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Chinese hackers stole at least 1,100 EU diplomatic cables, U.S. cybersecurity firm says

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Chinese hackers have spent years eavesdropping on the diplomatic communications of European Union officials, a U.S. cybersecurity firm said Wednesday, an operation disrupted only after researchers discovered hundreds of intercepted documents lying around on the internet.

The documents were discovered a few months ago after a malicious email was caught by the California-based Area 1 Security firm, according to company co-founder Blake Darche.

He said the firm followed forensic clues in the message back to an unsecured server that had some 1,100 EU diplomatic cables. Darche said he believed that tens of thousands more such documents have been stolen.

“We estimate that the ones we found are a small fraction of the overall operation,” he said. “From what we can see, the EU has a significant problem on their hands.”

Darche said the hackers are working for China’s People’s Liberation Army, a judgment he said was based on eight years spent observing the group. He declined to provide further details, saying technical data would be provided in a report released later Wednesday.

Little EU reaction

EU officials are taking the report “extremely seriously,” but it is “impossible to comment on leaks,” European Commission Vice-President Valdis Dombrovskis told reporters in Brussels.

“All communication systems have vulnerabilities, so we’re constantly dealing with this challenge,” he said.

Dombrovskis identified the system hit by the leaks as one managed by the European Council’s secretariat, which represents EU member states in Brussels, rather than the commission itself. In an email, the council acknowledged what it described as “a potential leak of sensitive information” and said it was investigating. It offered no further comment.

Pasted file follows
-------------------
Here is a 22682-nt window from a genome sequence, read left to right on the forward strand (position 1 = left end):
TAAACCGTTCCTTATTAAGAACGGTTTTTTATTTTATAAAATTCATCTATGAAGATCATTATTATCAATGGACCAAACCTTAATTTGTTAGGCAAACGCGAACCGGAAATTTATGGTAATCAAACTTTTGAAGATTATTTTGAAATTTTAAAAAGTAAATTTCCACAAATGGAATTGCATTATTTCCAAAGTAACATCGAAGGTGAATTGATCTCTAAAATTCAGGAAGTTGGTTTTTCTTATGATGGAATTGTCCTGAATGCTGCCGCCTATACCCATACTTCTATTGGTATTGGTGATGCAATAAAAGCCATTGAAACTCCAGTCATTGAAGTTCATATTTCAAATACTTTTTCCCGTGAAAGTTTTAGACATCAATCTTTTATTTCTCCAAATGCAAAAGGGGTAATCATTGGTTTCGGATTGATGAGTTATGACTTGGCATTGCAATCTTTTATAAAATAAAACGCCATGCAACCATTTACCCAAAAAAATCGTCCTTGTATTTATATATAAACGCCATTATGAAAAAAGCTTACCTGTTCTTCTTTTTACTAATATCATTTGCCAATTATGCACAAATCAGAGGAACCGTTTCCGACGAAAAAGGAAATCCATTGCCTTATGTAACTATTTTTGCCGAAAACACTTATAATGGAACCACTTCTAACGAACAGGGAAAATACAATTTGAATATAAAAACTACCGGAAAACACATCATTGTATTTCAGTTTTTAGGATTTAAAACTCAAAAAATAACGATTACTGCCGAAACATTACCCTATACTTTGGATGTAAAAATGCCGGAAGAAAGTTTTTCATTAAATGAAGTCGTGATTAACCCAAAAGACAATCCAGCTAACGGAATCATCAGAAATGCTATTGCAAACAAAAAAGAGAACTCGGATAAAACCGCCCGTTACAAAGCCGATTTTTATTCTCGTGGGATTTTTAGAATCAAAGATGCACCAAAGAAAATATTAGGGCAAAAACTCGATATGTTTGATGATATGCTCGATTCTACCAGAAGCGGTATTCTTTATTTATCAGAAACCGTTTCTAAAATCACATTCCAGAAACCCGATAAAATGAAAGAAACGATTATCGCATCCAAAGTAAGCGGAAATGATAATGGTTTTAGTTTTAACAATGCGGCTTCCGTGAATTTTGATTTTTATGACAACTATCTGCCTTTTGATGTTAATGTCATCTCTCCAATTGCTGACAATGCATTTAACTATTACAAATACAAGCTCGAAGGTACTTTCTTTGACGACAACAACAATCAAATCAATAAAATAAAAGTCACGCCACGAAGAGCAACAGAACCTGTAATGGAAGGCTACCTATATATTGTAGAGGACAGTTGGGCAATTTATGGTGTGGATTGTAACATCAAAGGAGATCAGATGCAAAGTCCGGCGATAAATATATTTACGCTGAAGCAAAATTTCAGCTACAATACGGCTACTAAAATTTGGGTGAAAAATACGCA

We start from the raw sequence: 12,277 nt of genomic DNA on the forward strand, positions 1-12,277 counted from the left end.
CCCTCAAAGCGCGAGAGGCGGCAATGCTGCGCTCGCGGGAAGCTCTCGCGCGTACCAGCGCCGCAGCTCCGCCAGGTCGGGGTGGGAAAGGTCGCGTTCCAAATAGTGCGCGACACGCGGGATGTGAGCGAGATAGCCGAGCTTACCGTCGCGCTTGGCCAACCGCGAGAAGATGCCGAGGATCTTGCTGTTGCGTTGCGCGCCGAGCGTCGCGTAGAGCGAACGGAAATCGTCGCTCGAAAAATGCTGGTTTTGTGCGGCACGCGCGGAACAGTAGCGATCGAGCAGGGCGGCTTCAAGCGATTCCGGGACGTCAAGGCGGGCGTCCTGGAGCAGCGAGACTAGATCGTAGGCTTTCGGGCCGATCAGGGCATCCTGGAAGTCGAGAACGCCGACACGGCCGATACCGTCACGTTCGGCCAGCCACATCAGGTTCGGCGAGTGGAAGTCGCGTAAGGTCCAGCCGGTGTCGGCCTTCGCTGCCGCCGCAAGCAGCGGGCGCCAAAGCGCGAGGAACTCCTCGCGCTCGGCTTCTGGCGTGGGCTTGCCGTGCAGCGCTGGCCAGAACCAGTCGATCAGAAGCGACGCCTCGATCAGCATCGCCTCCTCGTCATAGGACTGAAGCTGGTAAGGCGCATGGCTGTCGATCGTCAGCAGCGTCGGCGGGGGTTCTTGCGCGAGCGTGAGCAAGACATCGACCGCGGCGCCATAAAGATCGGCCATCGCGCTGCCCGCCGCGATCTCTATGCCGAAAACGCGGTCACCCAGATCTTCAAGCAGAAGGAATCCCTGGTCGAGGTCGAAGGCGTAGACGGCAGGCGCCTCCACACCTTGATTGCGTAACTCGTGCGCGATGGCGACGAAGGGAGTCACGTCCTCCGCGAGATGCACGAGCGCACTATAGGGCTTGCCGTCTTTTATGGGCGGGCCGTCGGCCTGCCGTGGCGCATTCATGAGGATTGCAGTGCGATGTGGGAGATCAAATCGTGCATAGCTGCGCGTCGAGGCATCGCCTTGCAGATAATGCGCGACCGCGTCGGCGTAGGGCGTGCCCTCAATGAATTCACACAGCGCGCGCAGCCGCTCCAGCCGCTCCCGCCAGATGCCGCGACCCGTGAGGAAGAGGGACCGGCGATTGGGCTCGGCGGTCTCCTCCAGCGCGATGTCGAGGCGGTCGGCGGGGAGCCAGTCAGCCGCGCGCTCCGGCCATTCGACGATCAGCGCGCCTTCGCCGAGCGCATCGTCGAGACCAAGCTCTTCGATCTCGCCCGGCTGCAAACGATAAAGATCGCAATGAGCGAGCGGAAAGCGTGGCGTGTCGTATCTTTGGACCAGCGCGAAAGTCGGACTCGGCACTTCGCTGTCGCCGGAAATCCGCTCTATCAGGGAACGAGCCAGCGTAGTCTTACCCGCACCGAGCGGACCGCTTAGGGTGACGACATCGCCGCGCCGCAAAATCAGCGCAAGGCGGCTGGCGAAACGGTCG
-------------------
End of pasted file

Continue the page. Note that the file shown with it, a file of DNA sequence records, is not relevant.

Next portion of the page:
The New York Times, which first reported on the breach, published excerpts of the diplomatic cables after obtaining them from Area 1 ahead of time.

Some of the messages appeared to capture European officials struggling to deal with the erratic movements of U.S. President Donald Trump.

One such document appeared to capture a senior European official in Washington recommending that envoys from the EU’s member nations work around Trump by dealing directly with Congress.

In another apparent message, European diplomats described a recent summit between Trump and Russian President Vladimir Putin in Helsinki, Finland, as “successful (at least for Putin).”

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More groups join in support of women in STEM program at Carleton

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OTTAWA — Major companies and government partners are lending their support to Carleton University’s newly established Women in Engineering and Information Technology Program.

The list of supporters includes Mississauga-based construction company EllisDon.

The latest to announce their support for the program also include BlackBerry QNX, CIRA (Canadian Internet Registration Authority), Ericsson, Nokia, Solace, Trend Micro, the Canadian Nuclear Safety Commission, CGI, Gastops, Leonardo DRS, Lockheed Martin Canada, Amdocs and Ross.

The program is officially set to launch this September.